JoVE Logo
Faculty Resource Center

Sign In

Summary

Abstract

Introduction

Protocol

Representative Results

Discussion

Acknowledgements

Materials

References

Medicine

A Standardized Murine Model of Extracorporeal Shockwave Therapy Induced Soft Tissue Regeneration

Published: June 28th, 2021

DOI:

10.3791/62338

1Department for Cardiac Surgery, Innsbruck Medical University, 2Institute of Clinical and Functional Anatomy, Innsbruck Medical University
* These authors contributed equally

This article describes a standardized murine model of tissue regeneration via shockwave treatment.

Shockwave therapy (SWT) shows promising regenerative effects in several different tissues. However, the underlying molecular mechanisms are poorly understood. Angiogenesis, a process of new blood vessel formation is a leading driver of regeneration in softer tissues as well as a recently discovered effect of SWT. How the mechanical stimulus of SWT induces angiogenesis and regeneration and which pathways are involved is not fully understood. To further improve the clinical use of SWT and gain valuable information about how mechanical stimulation can affect tissue and tissue regeneration, a standardized model of SWT is needed. We, hereby, describe a standardized, easy to implement murine model of shockwave therapy induced regeneration, utilizing the hind-limb ischemia model.

Shockwave therapy (SWT) was first introduced in clinical practice as a means of disintegrating kidney stones via extracorporeal application. In the 1990´s, an incidental finding of iliac crest thickening in X-ray recordings following repeated lithotripsy revealed a bone morphogenic effect of SWT1. This prompted a surge of new applications in orthopedic use. SWT, thereby evolved into an acknowledged treatment option for, long bone non-unions, lateral epicondylitis, as well as achilles tendonitis2,3,4,5. Recent evi....

Log in or to access full content. Learn more about your institution’s access to JoVE content here

The experiments were approved by the institutional animal care and use committee at Innsbruck Medical University and by the Austrian ministry of science (BMWF-66.011/0110-V/3b/2019).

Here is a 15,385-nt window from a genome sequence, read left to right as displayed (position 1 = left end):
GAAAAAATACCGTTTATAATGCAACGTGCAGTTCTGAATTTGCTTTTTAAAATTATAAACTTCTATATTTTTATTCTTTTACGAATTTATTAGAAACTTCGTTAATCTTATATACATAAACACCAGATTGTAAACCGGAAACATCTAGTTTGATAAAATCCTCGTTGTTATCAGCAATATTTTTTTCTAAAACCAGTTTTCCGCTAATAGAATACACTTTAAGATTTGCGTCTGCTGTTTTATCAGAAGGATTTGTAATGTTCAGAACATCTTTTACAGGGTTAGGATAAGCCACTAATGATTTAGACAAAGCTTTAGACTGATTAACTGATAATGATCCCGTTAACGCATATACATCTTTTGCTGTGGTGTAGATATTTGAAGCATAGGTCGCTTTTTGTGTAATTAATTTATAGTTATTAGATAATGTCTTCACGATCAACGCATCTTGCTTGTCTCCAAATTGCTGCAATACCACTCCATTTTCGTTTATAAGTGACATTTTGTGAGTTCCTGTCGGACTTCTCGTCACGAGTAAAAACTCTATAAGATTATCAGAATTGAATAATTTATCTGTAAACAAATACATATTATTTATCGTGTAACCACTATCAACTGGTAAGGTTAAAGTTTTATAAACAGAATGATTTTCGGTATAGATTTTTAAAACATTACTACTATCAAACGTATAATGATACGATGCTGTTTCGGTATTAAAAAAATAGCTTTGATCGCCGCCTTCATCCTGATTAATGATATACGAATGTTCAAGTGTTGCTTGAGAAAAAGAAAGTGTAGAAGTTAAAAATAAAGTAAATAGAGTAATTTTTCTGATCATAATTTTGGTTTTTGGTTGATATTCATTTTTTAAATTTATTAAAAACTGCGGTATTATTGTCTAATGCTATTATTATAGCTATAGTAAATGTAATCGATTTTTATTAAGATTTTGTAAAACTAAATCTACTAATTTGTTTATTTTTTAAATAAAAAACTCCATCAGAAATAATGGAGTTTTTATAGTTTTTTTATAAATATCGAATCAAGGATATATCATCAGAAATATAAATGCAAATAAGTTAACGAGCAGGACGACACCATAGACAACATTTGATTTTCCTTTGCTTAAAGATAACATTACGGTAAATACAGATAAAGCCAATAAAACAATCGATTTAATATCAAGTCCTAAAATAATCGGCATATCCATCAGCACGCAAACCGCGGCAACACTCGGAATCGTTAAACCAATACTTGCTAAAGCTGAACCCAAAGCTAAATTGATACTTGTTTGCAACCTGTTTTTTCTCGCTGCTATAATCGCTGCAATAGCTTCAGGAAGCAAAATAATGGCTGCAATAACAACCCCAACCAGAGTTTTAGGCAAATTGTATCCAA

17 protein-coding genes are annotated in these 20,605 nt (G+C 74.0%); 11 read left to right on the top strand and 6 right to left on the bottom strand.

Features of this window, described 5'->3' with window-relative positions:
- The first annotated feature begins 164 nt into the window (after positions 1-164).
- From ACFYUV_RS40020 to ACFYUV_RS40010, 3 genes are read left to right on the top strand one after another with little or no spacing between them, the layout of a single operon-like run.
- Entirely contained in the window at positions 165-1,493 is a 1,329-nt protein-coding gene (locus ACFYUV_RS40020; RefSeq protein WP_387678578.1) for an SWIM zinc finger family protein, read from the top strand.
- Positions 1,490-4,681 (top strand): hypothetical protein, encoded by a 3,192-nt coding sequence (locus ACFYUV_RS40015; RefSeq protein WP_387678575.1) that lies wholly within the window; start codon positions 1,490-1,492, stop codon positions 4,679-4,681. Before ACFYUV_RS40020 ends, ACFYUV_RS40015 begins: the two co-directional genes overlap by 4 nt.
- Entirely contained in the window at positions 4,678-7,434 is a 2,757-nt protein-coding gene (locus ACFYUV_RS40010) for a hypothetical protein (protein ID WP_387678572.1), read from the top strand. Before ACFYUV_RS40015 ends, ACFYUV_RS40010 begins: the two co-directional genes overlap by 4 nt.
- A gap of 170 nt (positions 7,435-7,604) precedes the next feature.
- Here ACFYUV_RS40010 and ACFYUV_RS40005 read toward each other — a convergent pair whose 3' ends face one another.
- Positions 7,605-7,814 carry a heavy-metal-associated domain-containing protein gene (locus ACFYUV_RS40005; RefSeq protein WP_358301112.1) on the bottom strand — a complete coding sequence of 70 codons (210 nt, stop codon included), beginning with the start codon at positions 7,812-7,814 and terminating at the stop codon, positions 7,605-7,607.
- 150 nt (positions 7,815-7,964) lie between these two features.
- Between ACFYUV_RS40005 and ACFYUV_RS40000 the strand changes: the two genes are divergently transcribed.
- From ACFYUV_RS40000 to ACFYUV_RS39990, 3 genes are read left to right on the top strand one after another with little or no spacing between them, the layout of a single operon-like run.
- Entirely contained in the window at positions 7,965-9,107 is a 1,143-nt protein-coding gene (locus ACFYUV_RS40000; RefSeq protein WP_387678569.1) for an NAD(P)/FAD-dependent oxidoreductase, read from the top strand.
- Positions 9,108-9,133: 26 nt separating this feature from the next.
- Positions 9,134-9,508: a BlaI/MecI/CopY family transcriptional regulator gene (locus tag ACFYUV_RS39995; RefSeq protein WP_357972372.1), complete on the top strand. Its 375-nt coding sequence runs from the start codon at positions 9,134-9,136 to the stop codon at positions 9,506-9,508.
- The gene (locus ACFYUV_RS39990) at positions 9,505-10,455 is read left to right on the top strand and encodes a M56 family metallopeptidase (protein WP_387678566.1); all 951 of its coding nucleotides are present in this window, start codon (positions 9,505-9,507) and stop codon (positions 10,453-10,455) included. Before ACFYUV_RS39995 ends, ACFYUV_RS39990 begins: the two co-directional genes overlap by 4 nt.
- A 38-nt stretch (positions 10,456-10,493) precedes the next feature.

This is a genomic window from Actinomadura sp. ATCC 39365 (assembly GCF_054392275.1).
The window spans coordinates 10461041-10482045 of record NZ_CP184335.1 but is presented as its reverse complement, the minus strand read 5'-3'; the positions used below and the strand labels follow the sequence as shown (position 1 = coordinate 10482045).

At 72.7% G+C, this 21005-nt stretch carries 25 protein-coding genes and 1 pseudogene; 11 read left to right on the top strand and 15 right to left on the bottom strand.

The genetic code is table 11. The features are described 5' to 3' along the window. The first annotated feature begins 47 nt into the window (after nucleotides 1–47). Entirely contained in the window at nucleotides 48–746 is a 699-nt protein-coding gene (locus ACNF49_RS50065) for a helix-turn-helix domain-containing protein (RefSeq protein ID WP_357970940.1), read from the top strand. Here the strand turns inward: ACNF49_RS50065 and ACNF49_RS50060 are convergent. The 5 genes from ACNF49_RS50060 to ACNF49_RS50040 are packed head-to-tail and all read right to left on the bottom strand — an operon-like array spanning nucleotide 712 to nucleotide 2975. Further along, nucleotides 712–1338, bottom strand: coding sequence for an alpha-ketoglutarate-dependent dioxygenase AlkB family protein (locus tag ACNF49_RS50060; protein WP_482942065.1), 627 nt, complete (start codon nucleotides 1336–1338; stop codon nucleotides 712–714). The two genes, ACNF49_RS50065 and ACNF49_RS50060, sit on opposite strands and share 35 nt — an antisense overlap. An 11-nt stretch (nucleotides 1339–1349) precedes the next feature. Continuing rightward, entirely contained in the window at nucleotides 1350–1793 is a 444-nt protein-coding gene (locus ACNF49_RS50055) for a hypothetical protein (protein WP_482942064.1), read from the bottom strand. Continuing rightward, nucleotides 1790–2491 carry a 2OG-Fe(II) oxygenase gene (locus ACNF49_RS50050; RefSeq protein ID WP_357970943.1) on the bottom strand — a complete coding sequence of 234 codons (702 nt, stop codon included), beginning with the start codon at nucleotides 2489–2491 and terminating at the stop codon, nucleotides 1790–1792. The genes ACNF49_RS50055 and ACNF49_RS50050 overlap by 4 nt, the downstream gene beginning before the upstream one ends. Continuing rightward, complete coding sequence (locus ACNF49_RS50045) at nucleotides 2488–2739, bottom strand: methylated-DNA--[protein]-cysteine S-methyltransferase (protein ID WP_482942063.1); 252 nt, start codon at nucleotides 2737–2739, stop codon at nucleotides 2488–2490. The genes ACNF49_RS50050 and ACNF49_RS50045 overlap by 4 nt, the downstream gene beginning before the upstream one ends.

1. Induction of anesthesia and operational set-up

  1. Prepare a suitable environment for animal procedures: sterilize equipment, disinfect surfaces, make use of disposable masks, isolation gowns and gloves.
  2. Sedate a 18-12-weeks old mouse (strain and sex depending on the experimental setting) in a.......

Log in or to access full content. Learn more about your institution’s access to JoVE content here

Utilizing this protocol significant differences in hind limb perfusion can be observed and monitored after SWT intervention. Representative images show a marked difference in limbs treated with SWT (Figure 1B) compared to untreated control limbs (Figure 1A). Here, perfusion is portrayed via thermal flaring with cold colors representing low perfusion and warm colors representing high perfusion. Quantification of laser doppler rea.......

Log in or to access full content. Learn more about your institution’s access to JoVE content here

Shockwave treatment shows promising results in several soft tissue regeneration settings. However, to further augment, improve or isolate these regenerative capability's, first the basics of SWT induced regeneration should be uncovered on a molecular level. Tissue regeneration is complex and involves many biological processes including, innate and acquired immunity, inflammation, cell cycle progression, apoptosis, cellular differentiation, angiogenesis and others17,

Log in or to access full content. Learn more about your institution’s access to JoVE content here

This study was supported by an unrestricted AUVA research grant to JH and CGT.

....

Log in or to access full content. Learn more about your institution’s access to JoVE content here